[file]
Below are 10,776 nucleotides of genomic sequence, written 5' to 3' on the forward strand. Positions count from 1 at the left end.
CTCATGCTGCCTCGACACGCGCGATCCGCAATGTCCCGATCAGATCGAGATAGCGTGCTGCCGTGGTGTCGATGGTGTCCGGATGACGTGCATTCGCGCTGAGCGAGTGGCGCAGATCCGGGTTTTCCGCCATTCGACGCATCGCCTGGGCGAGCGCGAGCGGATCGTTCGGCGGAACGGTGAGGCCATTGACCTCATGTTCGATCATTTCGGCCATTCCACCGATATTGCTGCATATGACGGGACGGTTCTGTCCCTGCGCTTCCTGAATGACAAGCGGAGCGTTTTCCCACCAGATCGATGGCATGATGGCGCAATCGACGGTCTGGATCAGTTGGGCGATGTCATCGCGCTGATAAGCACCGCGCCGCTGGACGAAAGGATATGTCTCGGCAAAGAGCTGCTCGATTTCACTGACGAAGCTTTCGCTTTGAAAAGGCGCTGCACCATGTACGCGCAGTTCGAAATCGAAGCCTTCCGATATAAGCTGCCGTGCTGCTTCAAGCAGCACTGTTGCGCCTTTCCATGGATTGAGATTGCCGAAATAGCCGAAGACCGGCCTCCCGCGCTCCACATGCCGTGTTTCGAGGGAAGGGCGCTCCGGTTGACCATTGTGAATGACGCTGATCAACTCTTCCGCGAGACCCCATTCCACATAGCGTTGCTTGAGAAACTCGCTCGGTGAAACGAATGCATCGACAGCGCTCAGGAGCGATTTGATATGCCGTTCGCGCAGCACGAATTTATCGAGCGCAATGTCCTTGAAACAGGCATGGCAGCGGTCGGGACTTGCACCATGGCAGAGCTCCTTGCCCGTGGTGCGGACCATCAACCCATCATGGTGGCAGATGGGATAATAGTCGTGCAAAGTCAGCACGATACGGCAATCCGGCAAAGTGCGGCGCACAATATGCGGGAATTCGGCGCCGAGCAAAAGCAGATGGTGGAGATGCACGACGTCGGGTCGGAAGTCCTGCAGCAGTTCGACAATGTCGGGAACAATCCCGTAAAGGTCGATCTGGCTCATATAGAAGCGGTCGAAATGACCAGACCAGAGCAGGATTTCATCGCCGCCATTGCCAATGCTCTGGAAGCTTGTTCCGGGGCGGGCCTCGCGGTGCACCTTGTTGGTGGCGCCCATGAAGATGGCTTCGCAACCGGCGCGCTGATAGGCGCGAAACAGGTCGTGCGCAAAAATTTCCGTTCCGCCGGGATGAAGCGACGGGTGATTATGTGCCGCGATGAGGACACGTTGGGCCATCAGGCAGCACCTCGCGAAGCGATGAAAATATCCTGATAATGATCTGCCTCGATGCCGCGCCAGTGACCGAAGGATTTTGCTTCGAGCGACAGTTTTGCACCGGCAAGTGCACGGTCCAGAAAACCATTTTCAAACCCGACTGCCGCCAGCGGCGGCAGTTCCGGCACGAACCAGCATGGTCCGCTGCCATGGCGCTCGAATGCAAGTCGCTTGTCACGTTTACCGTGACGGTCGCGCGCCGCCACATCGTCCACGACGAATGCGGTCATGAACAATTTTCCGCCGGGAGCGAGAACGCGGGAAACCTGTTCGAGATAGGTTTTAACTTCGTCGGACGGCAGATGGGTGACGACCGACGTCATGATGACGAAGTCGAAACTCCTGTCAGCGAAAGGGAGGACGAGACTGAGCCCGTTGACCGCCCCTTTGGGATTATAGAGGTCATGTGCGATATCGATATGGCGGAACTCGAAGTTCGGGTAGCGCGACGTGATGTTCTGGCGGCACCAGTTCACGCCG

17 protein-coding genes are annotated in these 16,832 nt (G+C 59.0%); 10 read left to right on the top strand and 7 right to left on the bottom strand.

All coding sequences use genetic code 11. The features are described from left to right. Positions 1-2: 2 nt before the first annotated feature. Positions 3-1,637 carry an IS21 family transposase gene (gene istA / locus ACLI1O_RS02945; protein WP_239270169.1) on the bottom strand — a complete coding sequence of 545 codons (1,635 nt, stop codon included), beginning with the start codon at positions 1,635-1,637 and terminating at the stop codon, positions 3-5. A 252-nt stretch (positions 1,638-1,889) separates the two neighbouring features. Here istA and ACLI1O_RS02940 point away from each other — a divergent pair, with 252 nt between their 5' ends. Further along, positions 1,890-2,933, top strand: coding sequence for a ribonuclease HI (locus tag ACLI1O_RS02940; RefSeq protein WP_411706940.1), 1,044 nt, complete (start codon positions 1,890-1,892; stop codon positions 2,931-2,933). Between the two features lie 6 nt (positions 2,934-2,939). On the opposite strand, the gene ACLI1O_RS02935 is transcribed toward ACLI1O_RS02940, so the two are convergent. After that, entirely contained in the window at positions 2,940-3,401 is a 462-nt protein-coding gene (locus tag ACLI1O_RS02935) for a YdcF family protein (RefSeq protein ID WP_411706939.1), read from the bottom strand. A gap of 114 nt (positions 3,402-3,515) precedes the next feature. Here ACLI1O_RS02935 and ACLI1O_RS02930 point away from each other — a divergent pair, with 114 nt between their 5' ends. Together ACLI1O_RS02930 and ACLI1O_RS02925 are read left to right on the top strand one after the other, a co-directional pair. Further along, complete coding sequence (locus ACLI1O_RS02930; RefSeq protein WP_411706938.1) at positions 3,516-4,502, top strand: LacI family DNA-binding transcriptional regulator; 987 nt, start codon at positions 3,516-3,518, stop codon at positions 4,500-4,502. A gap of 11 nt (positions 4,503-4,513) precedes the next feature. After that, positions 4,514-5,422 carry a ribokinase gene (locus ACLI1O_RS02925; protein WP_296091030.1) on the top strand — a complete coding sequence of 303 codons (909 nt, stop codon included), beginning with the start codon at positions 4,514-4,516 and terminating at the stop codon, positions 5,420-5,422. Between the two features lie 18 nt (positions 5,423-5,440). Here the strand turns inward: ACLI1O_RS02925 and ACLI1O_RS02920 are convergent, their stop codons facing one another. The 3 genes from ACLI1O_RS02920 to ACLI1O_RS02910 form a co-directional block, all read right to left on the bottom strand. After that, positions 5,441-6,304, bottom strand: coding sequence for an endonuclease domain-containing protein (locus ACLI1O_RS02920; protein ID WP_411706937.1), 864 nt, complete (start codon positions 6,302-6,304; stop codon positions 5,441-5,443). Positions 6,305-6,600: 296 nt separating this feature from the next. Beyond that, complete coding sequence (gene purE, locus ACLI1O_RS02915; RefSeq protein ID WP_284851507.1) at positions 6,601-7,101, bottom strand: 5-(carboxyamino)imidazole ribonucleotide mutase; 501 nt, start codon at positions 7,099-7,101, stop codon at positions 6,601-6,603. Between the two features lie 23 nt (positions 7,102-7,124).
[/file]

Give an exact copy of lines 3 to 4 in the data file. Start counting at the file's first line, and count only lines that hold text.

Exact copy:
17 protein-coding genes are annotated in these 16,832 nt (G+C 59.0%); 10 read left to right on the top strand and 7 right to left on the bottom strand.

All coding sequences use genetic code 11. The features are described from left to right. Positions 1-2: 2 nt before the first annotated feature. Positions 3-1,637 carry an IS21 family transposase gene (gene istA / locus ACLI1O_RS02945; protein WP_239270169.1) on the bottom strand — a complete coding sequence of 545 codons (1,635 nt, stop codon included), beginning with the start codon at positions 1,635-1,637 and terminating at the stop codon, positions 3-5. A 252-nt stretch (positions 1,638-1,889) separates the two neighbouring features. Here istA and ACLI1O_RS02940 point away from each other — a divergent pair, with 252 nt between their 5' ends. Further along, positions 1,890-2,933, top strand: coding sequence for a ribonuclease HI (locus tag ACLI1O_RS02940; RefSeq protein WP_411706940.1), 1,044 nt, complete (start codon positions 1,890-1,892; stop codon positions 2,931-2,933). Between the two features lie 6 nt (positions 2,934-2,939). On the opposite strand, the gene ACLI1O_RS02935 is transcribed toward ACLI1O_RS02940, so the two are convergent. After that, entirely contained in the window at positions 2,940-3,401 is a 462-nt protein-coding gene (locus tag ACLI1O_RS02935) for a YdcF family protein (RefSeq protein ID WP_411706939.1), read from the bottom strand. A gap of 114 nt (positions 3,402-3,515) precedes the next feature. Here ACLI1O_RS02935 and ACLI1O_RS02930 point away from each other — a divergent pair, with 114 nt between their 5' ends. Together ACLI1O_RS02930 and ACLI1O_RS02925 are read left to right on the top strand one after the other, a co-directional pair. Further along, complete coding sequence (locus ACLI1O_RS02930; RefSeq protein WP_411706938.1) at positions 3,516-4,502, top strand: LacI family DNA-binding transcriptional regulator; 987 nt, start codon at positions 3,516-3,518, stop codon at positions 4,500-4,502. A gap of 11 nt (positions 4,503-4,513) precedes the next feature. After that, positions 4,514-5,422 carry a ribokinase gene (locus ACLI1O_RS02925; protein WP_296091030.1) on the top strand — a complete coding sequence of 303 codons (909 nt, stop codon included), beginning with the start codon at positions 4,514-4,516 and terminating at the stop codon, positions 5,420-5,422. Between the two features lie 18 nt (positions 5,423-5,440). Here the strand turns inward: ACLI1O_RS02925 and ACLI1O_RS02920 are convergent, their stop codons facing one another. The 3 genes from ACLI1O_RS02920 to ACLI1O_RS02910 form a co-directional block, all read right to left on the bottom strand. After that, positions 5,441-6,304, bottom strand: coding sequence for an endonuclease domain-containing protein (locus ACLI1O_RS02920; protein ID WP_411706937.1), 864 nt, complete (start codon positions 6,302-6,304; stop codon positions 5,441-5,443). Positions 6,305-6,600: 296 nt separating this feature from the next. Beyond that, complete coding sequence (gene purE, locus ACLI1O_RS02915; RefSeq protein ID WP_284851507.1) at positions 6,601-7,101, bottom strand: 5-(carboxyamino)imidazole ribonucleotide mutase; 501 nt, start codon at positions 7,099-7,101, stop codon at positions 6,601-6,603. Between the two features lie 23 nt (positions 7,102-7,124).